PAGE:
April 19, 2022 

Faces, new and familiar, in Liberty camp as key decisions loom

New York's slimmed-down camp roster offers some options

When the social accounts of the New York Liberty posted some photos from day one of training camp on Sunday, fans reacted in the comments with excitement and also shock. “Welcome back Asia Durr,” one user wrote on Instagram. “Asia Durr and Han Xu are back together again! Crazy!,” another wrote.

2019 rookies Han and Durr (who uses they/them pronouns) are back in New York Liberty training camp for the first time in three years. Both were not on roster during the 2020 Wubble season and the 2021 season, the first full season at Barclays Center.

“It honestly doesn’t feel real,” Durr said in a video released by the team on Sunday. “But I guess it kind of kicked in when we started practicing. I’m just super blessed and super grateful to be back with my team.”

The last time both players were anywhere near practicing with the team that drafted them three years ago, the Liberty practiced mostly at St. Joseph’s College on Vanderbilt Ave, games were mostly played at the Westchester County Center, Tina Charles was still the roster, Sandy Brondello was coaching the Phoenix Mercury and Sabrina Ionescu played for Kelly Graves at Oregon.


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It’s been a long time coming for both Han and Durr. The 22 year-old Chinese center spent the past two seasons training with her National team. In addition to long flights not being the safest during the 2020 season, timely flights were almost inconceivable. Durr spent the past two seasons battling long COVID and was cleared this past November to begin training.

On Thursday after the WNBA draft, I asked some questions about the Liberty’s roster construction and what their draft picks said about what their roster will look like this season.

While these questions haven’t *all* been answered, since then, however, there’s been some clarity. Let’s begin with Han, who we reported on Friday had reported to camp. Initially, the potential road blocks for Han playing in New York this season revolved around if she could get her visa in time after getting held up in Serbia following the World Cup Qualifier in Belgrade. But, not only has Han reported to training camp, but in two seasons out of the W, she has grown an inch. Han now is listed at 6’10 rather than 6’9, her initial height.

Now the Liberty are going from lacking a contingent in the post, to having five players that are 6’4 and above including Han, new acquisition Stefanie Dolson, third year player Kylee Shook and the Liberty’s two 2022 draftees in Nyara Sabally and Lorela Cubaj. But, there is a catch there, too.

On Friday Liberty general manager Jonathan Kolb announced that Sabally, who both he and head coach Brondello believe will be an integral piece of the franchise moving forward, won’t play this 2022 season due to her lingering knee injuries.

“We knew heading into the selection for Nyara that there was a very strong chance that she would not play this year because of her current health condition,” he said. “And we knew that and so in selecting her, that will be the case. And so we knew taking her we’re going to have her rights going forward. And we’re going to work with Nyara and her representatives and doctors to make sure that she’s ready to roll for ’23.”

How does this impact the Liberty’s salary cap and roster moving forward? While New York has paid players in the past who had to miss parts of the season or the whole season such as Durr and Jocelyn Willoughby, Sabally most likely won’t sign her rookie contract this season and will instead sign her rookie deal right before the 2023 draft. The team’s official training camp roster didn’t include Sabally, a fact consistent with Kolb’s announcement.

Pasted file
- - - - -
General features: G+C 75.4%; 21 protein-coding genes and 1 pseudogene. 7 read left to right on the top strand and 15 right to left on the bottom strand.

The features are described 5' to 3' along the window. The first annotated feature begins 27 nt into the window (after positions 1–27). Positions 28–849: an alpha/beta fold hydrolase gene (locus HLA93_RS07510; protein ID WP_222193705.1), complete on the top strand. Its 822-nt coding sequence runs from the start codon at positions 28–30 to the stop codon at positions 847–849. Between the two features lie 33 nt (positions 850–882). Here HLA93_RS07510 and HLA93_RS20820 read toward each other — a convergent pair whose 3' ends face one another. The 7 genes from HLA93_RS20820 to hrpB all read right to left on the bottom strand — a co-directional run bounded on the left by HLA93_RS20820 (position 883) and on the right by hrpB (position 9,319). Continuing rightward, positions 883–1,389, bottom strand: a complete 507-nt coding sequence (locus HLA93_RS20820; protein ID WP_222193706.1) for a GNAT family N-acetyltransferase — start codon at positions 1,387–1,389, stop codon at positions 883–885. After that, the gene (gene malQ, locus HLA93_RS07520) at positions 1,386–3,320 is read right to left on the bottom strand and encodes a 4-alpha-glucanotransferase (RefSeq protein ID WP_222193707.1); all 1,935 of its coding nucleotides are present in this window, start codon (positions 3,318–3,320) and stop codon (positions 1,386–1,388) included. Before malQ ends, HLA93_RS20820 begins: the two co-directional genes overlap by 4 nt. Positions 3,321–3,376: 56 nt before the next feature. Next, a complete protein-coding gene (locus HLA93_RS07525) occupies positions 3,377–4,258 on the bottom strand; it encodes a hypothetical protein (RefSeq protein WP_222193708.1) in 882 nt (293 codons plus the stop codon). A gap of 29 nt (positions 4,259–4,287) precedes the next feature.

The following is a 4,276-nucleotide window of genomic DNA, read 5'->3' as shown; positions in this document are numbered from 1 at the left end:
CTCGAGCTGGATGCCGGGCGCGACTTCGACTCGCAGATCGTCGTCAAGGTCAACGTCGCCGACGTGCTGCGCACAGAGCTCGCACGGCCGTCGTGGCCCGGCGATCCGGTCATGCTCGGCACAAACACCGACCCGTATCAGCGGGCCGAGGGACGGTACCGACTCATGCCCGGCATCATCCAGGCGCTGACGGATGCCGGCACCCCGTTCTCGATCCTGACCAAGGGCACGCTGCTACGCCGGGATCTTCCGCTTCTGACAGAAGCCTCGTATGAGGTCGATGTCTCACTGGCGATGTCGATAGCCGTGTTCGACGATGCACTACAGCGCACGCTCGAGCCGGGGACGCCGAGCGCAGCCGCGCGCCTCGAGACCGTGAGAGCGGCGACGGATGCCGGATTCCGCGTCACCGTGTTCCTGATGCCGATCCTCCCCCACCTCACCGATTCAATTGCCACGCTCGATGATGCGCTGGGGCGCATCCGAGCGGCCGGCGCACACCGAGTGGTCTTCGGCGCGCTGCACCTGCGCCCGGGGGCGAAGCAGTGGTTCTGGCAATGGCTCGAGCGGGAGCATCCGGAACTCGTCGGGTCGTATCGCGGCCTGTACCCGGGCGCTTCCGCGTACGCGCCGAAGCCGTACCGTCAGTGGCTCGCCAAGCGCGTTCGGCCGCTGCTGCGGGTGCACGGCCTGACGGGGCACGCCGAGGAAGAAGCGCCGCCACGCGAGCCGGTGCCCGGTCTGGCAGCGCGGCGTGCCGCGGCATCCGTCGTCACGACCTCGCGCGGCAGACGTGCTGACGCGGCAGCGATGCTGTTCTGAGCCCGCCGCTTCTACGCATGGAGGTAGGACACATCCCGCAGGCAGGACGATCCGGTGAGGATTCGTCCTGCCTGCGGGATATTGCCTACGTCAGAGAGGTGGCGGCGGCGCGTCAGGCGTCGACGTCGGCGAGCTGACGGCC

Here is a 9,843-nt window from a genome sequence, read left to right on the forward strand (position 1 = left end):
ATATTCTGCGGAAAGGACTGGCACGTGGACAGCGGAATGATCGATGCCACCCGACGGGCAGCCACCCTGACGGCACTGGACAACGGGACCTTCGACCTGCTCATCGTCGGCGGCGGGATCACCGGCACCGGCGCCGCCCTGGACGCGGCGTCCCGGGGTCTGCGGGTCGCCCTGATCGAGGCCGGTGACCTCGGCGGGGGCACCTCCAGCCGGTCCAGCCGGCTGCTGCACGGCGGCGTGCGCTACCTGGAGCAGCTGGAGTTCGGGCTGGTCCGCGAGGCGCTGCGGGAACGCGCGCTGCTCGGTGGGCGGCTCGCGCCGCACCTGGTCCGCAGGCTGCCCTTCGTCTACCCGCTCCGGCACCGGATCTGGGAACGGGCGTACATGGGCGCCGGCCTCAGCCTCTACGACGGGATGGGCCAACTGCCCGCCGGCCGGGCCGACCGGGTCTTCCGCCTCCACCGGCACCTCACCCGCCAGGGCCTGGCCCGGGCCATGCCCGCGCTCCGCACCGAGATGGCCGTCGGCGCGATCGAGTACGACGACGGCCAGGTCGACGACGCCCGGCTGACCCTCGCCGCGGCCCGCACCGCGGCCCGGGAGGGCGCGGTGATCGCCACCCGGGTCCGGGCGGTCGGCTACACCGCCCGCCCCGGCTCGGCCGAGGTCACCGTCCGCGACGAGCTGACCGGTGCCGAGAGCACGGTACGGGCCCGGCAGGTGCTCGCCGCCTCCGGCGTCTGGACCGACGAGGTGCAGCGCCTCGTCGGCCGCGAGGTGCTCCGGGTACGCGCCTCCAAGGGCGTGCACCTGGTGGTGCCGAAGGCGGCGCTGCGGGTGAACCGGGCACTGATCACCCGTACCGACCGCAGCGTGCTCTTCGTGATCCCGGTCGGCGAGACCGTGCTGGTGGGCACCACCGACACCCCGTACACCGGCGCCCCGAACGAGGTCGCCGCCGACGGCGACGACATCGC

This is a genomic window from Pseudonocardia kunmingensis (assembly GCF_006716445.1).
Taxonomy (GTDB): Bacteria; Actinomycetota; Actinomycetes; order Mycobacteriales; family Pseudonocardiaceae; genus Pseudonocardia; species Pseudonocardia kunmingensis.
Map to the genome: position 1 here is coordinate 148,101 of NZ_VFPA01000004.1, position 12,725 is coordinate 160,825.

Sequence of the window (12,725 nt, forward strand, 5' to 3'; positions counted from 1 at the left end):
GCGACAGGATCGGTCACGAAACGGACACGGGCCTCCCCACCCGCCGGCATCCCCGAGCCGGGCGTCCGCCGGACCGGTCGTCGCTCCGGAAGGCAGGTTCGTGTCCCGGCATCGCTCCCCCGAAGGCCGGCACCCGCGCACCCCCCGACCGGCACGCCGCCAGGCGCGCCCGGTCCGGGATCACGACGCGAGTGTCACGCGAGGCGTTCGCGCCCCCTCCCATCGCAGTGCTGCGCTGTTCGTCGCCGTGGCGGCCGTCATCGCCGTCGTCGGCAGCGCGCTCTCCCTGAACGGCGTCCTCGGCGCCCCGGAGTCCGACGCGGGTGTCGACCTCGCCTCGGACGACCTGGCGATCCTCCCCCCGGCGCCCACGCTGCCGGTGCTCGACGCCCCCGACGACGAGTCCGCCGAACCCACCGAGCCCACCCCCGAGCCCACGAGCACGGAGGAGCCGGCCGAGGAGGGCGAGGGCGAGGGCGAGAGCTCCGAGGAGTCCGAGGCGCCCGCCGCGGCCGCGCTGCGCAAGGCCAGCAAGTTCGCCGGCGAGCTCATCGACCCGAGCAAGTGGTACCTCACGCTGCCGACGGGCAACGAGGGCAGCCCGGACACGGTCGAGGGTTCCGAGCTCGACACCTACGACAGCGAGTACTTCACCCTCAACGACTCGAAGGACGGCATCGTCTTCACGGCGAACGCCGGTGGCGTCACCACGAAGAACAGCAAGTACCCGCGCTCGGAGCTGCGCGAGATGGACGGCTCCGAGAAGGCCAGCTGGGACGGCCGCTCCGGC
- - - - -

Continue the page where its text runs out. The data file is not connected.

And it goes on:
Even without Sabally on roster this season, New York currently has four post players at 6’4 or above. “I think we had a goal this offseason, in free agency as well as the draft to get bigger and get stronger in that area,” Kolb said about the Liberty’s post players. “And I think we really accomplished that.”

The goal he refers to is a direct result of Brondello’s influence on how the Liberty will play basketball in 2022 and beyond. New York will continue to spread the floor and play a more up-tempo game. But, the days of only relying upon perimeter shooting are over.

“We wanted players that could come in and complement the core group that we have here,” Brondello said on Friday about the team she and Kolb have assembled. “And you know, the versatility is a big piece here. The way that we want to play, we want to make sure we have a great inside-outside attack, and not just being all outside. So I think the players that we brought in, I mean, you know, can make an impact, not just now but obviously for many years to come.”

Is there an area now where New York still isn’t as deep? Kolb has been paying attention to what media members have written and what fans have expressed online. A team that once had a surplus of guards and ball handlers in 2019 now has less backcourt facilitators. But Kolb is confident in that area and believes that this team shouldn’t be limited to guards only handling the ball and facilitating.

“People asked about backup point guard this and that and we feel like we have the ability to develop players,” he said. “I mean, somebody like DiDi Richards, is somebody that could potentially down the line slide into that role. And…we don’t want to stunt the development of anybody. We also want to expand the roles of some players.”

Brondello agreed, adding that whoever is rebounding the ball is going to need to be capable of handling the ball and push it forward. In addition to Sabrina Ionescu, who can play both on and off the ball, Brondello mentioned Sami Whitcomb as someone who will be relied upon to play make both on and off the ball. “It’s not just being a positional look,” Brondello said. “Let’s make them skilled in all areas and let’s see what works best. Who is the best bringing the ball up facilitating offense?”

There’s a player who’s currently not on the training camp roster who could also play on this team this season and slide into a ball handler role too: Marine Johannès. When Kolb was asked on Friday about the chances that she returns to New York for the first time since 2019, he was cautiously optimistic. He laid out the only barrier that’s in the Liberty’s way of having the French sensation return to United States. “I definitely think there’s a possibility we see Marine,” he said. “It’s just gonna depend on that French season.”

Johannès’ French regular season officially concludes on April 30 when her team LDLC ASVEL plays Saint Amand LFB. But, the playoffs begin on May 7 with the quarterfinals running through May 13, the semifinals running through the latest May 23 and then the French Finals running through the absolute latest June 9. Johannès’ team is currently second in the French League standings with a 14-6 record.

If her team is upset in the quarterfinals, Johannès will miss only a few WNBA games. But if her team makes it to the finals, she could miss as many as 12 Liberty games.